Activists Decry Feds’ Plans to Ramp Up Nuclear Work at LANL

The federal government should not turn Los Alamos National Laboratory into a hub for making nuclear bomb cores and instead should spend the money to assist the state with education, health care, poverty and climate change impacts, a group of activists and concerned residents said Wednesday at the state Capitol.

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The nonprofit Los Alamos Study Group, which supports nuclear disarmament, set up a sound system outside the deserted Roundhouse so critics could express their ire about plans for LANL to produce 30 warhead triggers a year by 2026 without a sitewide environmental study.

The comments, recorded as if the event were a public hearing, will be sent to New Mexico’s congressional delegates, including Sens. Martin Heinrich and Tom Udall, who support LANL reviving and expanding plutonium pit production, saying it will boost the regional economy and strengthen national security.

The U.S. Department of Energy estimates it could spend $13 billion in the next 10 years on LANL’s pit production.

“What it buys us — all those weapons — is a planet of fear,” said Cloud Cliff Bakery owner Willem Malten. “We are not working for peace and security, let alone economic and social development, now.”

Katherine Shera of Santa Fe said funding a 21st-century arms race will divert money from essential services and programs, such as combating climate change.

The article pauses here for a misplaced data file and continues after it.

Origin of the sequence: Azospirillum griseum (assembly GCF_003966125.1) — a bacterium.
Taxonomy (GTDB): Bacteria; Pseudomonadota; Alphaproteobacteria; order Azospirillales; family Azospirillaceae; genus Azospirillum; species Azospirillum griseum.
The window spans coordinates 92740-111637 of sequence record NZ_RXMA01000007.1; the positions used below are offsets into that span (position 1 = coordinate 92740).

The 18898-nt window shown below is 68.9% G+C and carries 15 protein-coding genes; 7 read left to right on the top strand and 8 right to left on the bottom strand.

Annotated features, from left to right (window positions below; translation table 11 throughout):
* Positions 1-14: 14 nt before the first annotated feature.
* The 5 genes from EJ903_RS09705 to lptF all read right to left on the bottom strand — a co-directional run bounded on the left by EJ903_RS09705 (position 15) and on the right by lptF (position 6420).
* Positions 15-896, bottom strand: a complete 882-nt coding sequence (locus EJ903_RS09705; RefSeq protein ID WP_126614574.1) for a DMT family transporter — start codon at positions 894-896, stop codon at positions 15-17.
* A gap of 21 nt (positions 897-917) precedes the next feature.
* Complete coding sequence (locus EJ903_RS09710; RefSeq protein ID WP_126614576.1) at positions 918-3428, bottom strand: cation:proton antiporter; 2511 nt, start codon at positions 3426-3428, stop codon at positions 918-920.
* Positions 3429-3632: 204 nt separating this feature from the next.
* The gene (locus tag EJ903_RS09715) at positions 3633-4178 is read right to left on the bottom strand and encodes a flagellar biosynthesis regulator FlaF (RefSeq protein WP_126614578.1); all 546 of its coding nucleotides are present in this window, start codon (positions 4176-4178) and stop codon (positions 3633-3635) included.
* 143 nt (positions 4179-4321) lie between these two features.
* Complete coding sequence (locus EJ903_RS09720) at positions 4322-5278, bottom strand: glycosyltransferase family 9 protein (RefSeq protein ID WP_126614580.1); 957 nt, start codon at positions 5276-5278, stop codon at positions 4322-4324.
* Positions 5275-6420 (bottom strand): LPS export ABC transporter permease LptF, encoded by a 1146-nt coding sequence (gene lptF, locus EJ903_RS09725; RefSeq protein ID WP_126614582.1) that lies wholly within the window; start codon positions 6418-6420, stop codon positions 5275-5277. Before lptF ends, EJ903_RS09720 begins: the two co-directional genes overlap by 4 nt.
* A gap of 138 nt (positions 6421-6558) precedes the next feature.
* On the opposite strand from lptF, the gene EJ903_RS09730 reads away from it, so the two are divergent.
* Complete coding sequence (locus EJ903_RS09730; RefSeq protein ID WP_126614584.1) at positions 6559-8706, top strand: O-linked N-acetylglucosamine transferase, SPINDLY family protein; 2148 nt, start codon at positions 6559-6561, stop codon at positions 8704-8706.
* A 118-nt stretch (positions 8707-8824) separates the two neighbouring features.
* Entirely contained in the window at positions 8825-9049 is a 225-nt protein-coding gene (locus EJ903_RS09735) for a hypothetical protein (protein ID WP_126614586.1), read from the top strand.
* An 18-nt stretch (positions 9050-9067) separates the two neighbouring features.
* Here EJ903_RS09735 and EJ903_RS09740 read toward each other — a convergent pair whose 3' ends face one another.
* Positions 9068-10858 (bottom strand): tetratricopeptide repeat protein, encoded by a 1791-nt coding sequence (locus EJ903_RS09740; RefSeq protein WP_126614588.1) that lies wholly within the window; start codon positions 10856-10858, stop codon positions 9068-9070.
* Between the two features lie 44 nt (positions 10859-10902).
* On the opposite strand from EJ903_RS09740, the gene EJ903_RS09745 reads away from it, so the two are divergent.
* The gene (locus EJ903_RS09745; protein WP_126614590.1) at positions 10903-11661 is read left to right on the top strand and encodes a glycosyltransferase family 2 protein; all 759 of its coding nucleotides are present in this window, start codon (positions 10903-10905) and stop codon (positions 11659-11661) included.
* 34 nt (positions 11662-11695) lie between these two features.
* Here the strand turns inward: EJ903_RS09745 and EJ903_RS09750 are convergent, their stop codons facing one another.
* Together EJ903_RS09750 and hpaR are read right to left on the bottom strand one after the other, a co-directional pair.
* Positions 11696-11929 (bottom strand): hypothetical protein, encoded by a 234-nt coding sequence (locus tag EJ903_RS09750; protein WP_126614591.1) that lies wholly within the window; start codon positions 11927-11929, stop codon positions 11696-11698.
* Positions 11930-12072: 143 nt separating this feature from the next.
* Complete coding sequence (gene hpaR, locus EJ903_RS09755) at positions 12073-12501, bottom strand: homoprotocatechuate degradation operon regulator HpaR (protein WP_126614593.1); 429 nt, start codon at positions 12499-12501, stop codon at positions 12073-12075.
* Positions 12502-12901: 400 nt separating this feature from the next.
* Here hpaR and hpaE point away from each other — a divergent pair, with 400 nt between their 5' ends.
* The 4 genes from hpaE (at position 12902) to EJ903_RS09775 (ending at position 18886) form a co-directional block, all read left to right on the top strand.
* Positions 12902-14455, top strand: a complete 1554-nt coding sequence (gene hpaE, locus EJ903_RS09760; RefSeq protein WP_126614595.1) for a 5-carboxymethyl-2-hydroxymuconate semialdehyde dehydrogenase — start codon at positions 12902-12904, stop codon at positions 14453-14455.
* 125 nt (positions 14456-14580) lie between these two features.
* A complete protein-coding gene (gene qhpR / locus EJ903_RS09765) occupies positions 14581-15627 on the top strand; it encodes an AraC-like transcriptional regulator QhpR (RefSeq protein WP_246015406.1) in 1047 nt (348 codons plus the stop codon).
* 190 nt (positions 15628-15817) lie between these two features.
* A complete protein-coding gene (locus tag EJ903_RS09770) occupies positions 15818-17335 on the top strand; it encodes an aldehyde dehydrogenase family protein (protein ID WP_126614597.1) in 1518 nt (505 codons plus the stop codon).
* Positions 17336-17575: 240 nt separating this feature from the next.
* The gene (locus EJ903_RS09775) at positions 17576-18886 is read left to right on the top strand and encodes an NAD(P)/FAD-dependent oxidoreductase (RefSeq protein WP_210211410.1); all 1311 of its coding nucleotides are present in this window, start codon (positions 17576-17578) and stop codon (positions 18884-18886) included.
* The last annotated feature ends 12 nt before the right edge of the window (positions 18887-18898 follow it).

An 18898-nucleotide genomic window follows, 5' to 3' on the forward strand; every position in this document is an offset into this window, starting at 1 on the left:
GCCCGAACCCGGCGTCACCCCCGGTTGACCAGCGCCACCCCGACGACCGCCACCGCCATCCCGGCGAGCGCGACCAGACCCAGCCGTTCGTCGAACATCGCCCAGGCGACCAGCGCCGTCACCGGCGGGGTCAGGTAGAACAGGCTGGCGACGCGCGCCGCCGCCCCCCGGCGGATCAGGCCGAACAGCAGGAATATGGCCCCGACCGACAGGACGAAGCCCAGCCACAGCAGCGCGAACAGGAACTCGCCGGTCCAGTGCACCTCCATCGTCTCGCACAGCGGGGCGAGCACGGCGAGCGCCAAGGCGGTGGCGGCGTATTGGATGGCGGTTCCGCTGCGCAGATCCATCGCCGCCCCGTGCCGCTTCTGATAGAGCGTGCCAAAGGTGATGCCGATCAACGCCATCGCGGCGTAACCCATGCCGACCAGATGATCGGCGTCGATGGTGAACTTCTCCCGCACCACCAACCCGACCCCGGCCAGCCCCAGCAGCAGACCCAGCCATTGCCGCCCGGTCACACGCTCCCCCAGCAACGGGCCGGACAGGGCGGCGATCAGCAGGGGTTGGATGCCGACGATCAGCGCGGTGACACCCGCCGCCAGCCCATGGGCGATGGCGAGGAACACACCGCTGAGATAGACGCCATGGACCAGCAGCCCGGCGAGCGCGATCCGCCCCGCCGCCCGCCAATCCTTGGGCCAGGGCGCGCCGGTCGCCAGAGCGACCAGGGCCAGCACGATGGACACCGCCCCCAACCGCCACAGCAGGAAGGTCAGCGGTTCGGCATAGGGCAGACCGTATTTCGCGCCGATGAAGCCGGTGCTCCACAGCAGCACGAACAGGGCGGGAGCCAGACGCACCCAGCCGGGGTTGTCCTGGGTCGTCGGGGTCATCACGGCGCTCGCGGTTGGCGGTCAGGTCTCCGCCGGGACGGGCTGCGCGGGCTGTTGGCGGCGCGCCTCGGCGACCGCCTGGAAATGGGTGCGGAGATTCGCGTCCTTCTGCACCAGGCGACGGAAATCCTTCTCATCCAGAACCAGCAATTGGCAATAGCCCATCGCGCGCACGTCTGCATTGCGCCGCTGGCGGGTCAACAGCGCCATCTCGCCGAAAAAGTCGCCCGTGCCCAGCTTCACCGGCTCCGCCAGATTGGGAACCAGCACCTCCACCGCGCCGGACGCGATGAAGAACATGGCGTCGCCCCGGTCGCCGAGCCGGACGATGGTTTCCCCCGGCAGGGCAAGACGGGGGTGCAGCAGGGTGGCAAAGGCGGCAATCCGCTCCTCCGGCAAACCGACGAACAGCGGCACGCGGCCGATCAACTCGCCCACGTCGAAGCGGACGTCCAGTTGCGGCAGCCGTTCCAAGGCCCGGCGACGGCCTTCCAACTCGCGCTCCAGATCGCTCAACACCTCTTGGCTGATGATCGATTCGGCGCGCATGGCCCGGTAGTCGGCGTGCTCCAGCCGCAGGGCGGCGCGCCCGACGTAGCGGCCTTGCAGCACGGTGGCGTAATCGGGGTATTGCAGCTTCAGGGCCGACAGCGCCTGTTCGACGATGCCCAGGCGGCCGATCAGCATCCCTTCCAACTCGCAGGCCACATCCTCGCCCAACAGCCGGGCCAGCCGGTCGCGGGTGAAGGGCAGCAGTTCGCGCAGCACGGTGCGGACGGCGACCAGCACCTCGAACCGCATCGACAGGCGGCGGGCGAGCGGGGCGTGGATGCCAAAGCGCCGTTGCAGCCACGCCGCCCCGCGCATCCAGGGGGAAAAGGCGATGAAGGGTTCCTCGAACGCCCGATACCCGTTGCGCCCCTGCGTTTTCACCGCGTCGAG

The U.S. doesn’t need to spend billions of dollars, including at LANL, to modernize its nuclear arsenal, Shera argued. Contrary to the 2018 Nuclear Posture Review, the country’s current stockpile is more than sufficient as a military deterrent, she said.

“A new program of investment by the U.S. in its nuclear arsenal will likely restart weapons production and testing by other nuclear powers as well,” Shera said.

The federal government’s priorities are wrong, said Lydia Clark, Los Alamos Study Group’s outreach director.

The government is spending billions of dollars on a new intercontinental ballistic missile instead of using the money to assist those displaced by the COVID-19 crisis, wildfires, hurricanes and floods, Clark said. Money that could go to health care and education is spent on producing more bomb triggers and nuclear waste, she said.

Several speakers bashed the National Nuclear Security Administration’s decision not to conduct a sitewide review of LANL as it gears up to manufacture more plutonium triggers than it ever has. Nuclear officials contend that not enough has changed since LANL’s last sitewide review in 2008 to warrant a full study.

“We do not need to walk into a highly dangerous situation blind,” said Lisa Bowdey of Santa Fe. “We have vast, direct nuclear knowledge that must be brought together with an evaluation of the impact on our land, water, air, communities, transportation rates and economies.”

Benji Bonnet, 26, of Santa Fe denounced federal agencies’ efforts to recruit high school and even middle school students to work in the nuclear industry, calling it “reprehensible.”

Bonnet said the younger generation will carry on the work to fight against nuclear proliferation and hawkish U.S. policies.

“We’ll be part of the new wave of anti-war activism,” Bonnet said. “We are here. We are remembering history. We are trying not to let it repeat.”


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